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Clinical Trials in 2024 — Are We Making the Grade?

This article is based on the session titled, “The State of Clinical Trials in 2024: Are We Making the Grade?” at the DIA 2024 Global Annual Meeting, in San Diego, June 2024. Many thanks to the presenters: Summer Starling (CTTI), Jennifer Miller (Yale School of Medicine), and Linda Sullivan (Tufts Center for the Study of Drug Development) for their valuable insights. This translation is the author’s rendering of their points and should not be taken as exact quotations. 

In 2024, the clinical trials landscape is undergoing significant transformation. To gauge our progress and effectiveness, we must scrutinize the metrics and measurements driving clinical trial innovation and performance and get a handle on the enormous amount of data being generated. When the audience was polled, diversity, cost, and efficiency top the list of what comes to mind when thinking about measuring progress and improvements in clinical trials. While understanding impact and sharing meaningful results topped the audience list for what is the biggest change to implement for pursuing metrics and measurement in clinical trials. 

Linda Sullivan, from the Tufts Center for the Study of Drug Development, emphasized clinical trials are generating unprecedented amounts of data. This deluge raises critical questions about which data to prioritize and how to derive meaningful insights.  

One of Halloran’s key consulting services is tied to proactive planning to prepare your organization for evolving regulatory requirements impacting data integrity by implementing scalable data oversight processes, procedures, and governance to minimize risks. Our training programs aim to ensure your teams are equipped with the latest industry knowledge to strengthen your organization’s ability to handle the data deluge referenced in this session.  

Clinical Trials Transformation Initiative (CTTI) 

CTTI provides a strategic vision for transforming the clinical trials landscape by 2030. Their vision offers a comprehensive framework to measure and guide global clinical trial progress. CTTI has identified eight pillars essential for understanding and advancing clinical trial performance. These pillars serve as the north star, with each domain containing three specific metrics, culminating in 57 metrics to measure success across 19 domains.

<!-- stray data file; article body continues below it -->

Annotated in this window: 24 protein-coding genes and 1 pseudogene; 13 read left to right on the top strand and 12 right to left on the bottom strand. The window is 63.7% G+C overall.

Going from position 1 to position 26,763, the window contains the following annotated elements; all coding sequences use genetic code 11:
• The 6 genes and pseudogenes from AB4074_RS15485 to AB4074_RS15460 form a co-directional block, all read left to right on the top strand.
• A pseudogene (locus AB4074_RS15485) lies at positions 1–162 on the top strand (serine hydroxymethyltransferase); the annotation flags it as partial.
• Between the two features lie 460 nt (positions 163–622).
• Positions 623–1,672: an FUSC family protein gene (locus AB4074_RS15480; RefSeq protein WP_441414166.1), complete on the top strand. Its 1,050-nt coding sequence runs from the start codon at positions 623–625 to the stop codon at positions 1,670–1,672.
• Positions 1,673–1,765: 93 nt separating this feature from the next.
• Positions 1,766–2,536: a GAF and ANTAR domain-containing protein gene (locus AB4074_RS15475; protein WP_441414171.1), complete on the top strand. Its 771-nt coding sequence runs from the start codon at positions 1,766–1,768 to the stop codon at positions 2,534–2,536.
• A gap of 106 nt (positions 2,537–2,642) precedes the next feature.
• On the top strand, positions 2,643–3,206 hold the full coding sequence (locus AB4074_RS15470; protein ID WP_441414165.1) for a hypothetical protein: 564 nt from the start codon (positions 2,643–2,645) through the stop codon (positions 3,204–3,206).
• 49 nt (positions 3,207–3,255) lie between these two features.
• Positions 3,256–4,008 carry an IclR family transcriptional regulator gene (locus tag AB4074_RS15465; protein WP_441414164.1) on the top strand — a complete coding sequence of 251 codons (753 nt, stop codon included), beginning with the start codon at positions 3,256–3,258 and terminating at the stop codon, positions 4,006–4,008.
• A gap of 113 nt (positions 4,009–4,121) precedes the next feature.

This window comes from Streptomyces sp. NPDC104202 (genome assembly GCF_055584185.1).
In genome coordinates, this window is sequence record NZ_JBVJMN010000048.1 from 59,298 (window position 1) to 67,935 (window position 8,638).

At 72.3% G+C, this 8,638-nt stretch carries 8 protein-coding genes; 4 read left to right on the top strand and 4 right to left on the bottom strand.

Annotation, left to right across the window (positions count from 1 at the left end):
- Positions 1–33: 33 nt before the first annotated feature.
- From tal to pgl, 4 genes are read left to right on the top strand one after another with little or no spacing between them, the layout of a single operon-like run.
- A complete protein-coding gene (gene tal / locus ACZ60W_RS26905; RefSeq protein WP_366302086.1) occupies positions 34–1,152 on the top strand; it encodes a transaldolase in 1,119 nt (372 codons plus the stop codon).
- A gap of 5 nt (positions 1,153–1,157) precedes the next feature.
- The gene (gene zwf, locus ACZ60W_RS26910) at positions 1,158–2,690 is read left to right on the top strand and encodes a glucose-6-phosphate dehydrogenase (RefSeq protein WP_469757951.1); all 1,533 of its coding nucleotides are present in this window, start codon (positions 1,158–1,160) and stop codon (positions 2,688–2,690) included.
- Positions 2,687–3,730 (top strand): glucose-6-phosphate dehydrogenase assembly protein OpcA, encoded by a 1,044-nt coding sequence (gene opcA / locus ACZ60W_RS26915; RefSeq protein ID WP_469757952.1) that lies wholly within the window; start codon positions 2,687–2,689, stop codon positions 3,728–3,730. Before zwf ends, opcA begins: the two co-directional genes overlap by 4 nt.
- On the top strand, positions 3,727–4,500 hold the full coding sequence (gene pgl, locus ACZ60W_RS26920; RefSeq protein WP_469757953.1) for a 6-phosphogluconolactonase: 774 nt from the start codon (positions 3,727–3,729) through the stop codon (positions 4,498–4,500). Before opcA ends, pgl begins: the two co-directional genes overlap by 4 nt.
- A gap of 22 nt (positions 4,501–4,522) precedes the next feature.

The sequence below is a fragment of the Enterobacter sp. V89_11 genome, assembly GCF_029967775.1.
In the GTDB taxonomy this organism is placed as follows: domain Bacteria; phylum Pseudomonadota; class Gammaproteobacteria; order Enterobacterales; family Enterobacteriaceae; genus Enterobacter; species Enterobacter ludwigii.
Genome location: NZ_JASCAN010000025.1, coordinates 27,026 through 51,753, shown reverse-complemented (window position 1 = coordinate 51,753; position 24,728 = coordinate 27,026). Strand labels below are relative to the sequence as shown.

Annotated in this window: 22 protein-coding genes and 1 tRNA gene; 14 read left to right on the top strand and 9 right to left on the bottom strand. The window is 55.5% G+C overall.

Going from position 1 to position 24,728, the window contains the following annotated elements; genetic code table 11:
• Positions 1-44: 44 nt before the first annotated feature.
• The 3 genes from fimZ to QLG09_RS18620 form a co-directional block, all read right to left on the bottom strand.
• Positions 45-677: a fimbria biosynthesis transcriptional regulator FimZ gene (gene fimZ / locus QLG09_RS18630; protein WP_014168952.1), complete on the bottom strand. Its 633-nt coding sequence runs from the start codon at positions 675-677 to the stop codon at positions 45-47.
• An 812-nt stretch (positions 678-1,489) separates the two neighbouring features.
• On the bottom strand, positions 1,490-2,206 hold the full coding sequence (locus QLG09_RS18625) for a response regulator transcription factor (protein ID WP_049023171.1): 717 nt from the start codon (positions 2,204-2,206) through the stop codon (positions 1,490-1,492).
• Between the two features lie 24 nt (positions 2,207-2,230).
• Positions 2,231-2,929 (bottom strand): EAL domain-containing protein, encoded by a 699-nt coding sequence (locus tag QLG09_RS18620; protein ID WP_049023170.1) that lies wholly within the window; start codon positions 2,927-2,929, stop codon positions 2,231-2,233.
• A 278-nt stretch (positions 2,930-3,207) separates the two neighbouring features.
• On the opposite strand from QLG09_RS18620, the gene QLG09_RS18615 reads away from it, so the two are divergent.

Pillars include patient-centered methodologies, improving access, full integration into health processes, designed with a quality approach, leveraging all available data, and improving population health.  

Innovative trial designs, such as pragmatic trials, simulations, and adaptive designs, are crucial for balancing innovation with practical applicability. Access to high-priority metrics necessitates exploring data collaborations, and socializing and publishing findings for public input is vital for refining and validating clinical trial approaches. This inclusive strategy seeks opinions and reactions to ensure comprehensive understanding and acceptance of clinical trial transformations. 

Linda Sullivan reminded the audience that the focus shifts to the messages conveyed by an organization’s metrics. Metrics should establish priorities, influence behaviors, and clarify what actions are rewarded or overlooked. This ties into the broader question of whether we are effectively measuring the right things and defining success appropriately. The metrics must help answer key questions, define acceptable standards, and motivate performance through effective communication. 

Organizations often focus on tracking issues rather than celebrating successes. Improving metrics involves not just highlighting what is going well but also showcasing where there are improvements to be made. This dual approach—akin to a good pharmaceutical scorecard—can spotlight positive frameworks and encourage transparency and accountability. The Good Pharma Scorecard, for instance, grades pharmaceutical companies on their performance and transparency, providing a model for clinical trial metrics.1 

Setting achievable performance targets and celebrating milestones is essential. Diversity in clinical trials remains a challenge, and realistic goals are crucial for making meaningful industry-wide progress. By refining our metrics, fostering innovation, and maintaining clear communication, we can ensure that clinical trials continue to evolve and improve, ultimately benefiting patients and advancing clinical research. 

Take a Stand 

What are you doing to advance clinical trials this year and beyond? Consider attending Halloran’s Clinical Operations Retreat for Executives (CORE) conference, October 16-18, 2024. CORE is an event designed for like-minded clinical operations executives and senior leaders in life science to talk through the most pressing issues around product development and building companies in this industry. Let’s continue the conversation and keep innovation at the forefront. To learn more, register here. 

Reference: 

  1. Bioethics International. Good Pharma Scorecard. https://bioethicsinternational.org/good-pharma-scorecard